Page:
McLuhan’s Edmonton home opens as arts facility, historic site

18Apr13
McLuhan’s Edmonton home opens as arts facility, historic site
 Michael McLuhan and his wife Danuta Valleau stand in front of the house where his father Marshall McLuhan once lived at 11342-64th Street on Thursday, April 18, 2013. The house is being turned into an arts centre and historic site. Photo by: John Lucas , Edmonton Journal

EDMONTON – Famed philosopher Marshall McLuhan always cherished his Edmonton birthplace even though he moved away at age four, his son Michael said Thursday.

“I’m not sure if he came back that often, but he talked about Edmonton all the time when I was child,” McLuhan said.

“He loved the wide-open skies and would talk about being a Prairie boy … I just think he always held Edmonton very close to his heart.”

McLuhan, 60, was making his first visit to the city in which his father was born in 1911 to take part in the grand opening of the family home as an arts facility and historic site.

The communications theorist and literary critic who coined such phrases as “the medium is the message” lived in the Highlands two-storey until his family moved to Winnipeg in 1915.

With help from the city, Arts Habitat Edmonton bought the house for $475,000 last year from its longtime owners, and plans to do $75,000 in renovations.

The non-profit group has painted the Arts and Crafts-style structure’s interior with colours from when it was built in 1910 and put up family photographs from McLuhan cousin Stuart MacKay, who lives in Edmonton.

“The intention of buying it was to preserve the house in Highlands and also to honour the McLuhan mandate,” Arts Habitat project co-ordinator Katherine Kerr said.

There’s space for a studio in the garage and the three former upstairs bedrooms will be rented out as artist offices.

One of those spaces holds the McLuhan TV Wall, five screens running interviews with the famed philosopher, an episode of the Andy Griffith Show from the 1960s and closed-circuit video of the people who walk into the room.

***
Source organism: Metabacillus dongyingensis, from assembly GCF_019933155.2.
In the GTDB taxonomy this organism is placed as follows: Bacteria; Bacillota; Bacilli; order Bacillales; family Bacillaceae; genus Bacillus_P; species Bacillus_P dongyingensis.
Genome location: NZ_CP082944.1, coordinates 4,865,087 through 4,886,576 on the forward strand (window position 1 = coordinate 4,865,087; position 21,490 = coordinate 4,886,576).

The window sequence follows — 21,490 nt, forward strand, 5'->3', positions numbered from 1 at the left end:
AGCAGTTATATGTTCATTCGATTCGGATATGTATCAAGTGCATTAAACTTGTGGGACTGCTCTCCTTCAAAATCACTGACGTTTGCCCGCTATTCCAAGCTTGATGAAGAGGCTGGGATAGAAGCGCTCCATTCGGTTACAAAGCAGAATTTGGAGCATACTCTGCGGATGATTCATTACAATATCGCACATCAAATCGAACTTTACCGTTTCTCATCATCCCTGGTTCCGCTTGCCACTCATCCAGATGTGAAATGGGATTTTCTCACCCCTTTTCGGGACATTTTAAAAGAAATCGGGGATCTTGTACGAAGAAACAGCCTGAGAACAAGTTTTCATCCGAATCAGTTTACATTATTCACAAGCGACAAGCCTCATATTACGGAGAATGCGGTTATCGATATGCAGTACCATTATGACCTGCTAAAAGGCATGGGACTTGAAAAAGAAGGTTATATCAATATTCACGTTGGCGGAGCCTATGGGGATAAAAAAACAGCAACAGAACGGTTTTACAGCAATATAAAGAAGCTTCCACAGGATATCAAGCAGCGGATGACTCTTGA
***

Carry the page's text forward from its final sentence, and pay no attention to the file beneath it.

Other versions of this installation have been exhibited at the Art Gallery of Alberta and the Edmonton International Airport.

“I think McLuhan was getting the sense of the all-pervasiveness of the television screen that people didn’t understand when they were watching these friendly, funny shows,” said University of Alberta Prof. Marco Adria, who helped assemble the display.

“This technology was bound to become us.”

In future, parts of the home will also be rented out for small events. It’s open for a public drop-in Friday from noon to 7 p.m.

Michael McLuhan, a photographer who lives with his wife north of Toronto near Owen Sound, presented for the opening 54 unpublished photos of his father shot by Henri Dauman for Life Magazine in 1966.

He described his dad, a longtime University of Toronto professor who died in 1980, as a classic workaholic.

“He would get up at four or five in the morning and start his reading. He would come home at six and frequently have his secretary in tow so he could dictate, sometimes while he was lying down.”

The McLuhan home in Winnipeg and the two in Toronto are in private hands. Michael is thrilled the Edmonton house, at 11342 64th St., will be available to the public.

Although he’s the executor of his father’s estate, he hasn’t read all his books, but said his complex ideas were discussed so much growing up that he doesn’t have to.

“I certainly appreciate it now more than when I was 15 … It was inculcated at a very young age around the dinner table. It was the wallpaper of our lives.”   http://tinyurl.com/cknmadb

 Photo by Alex Kuskis

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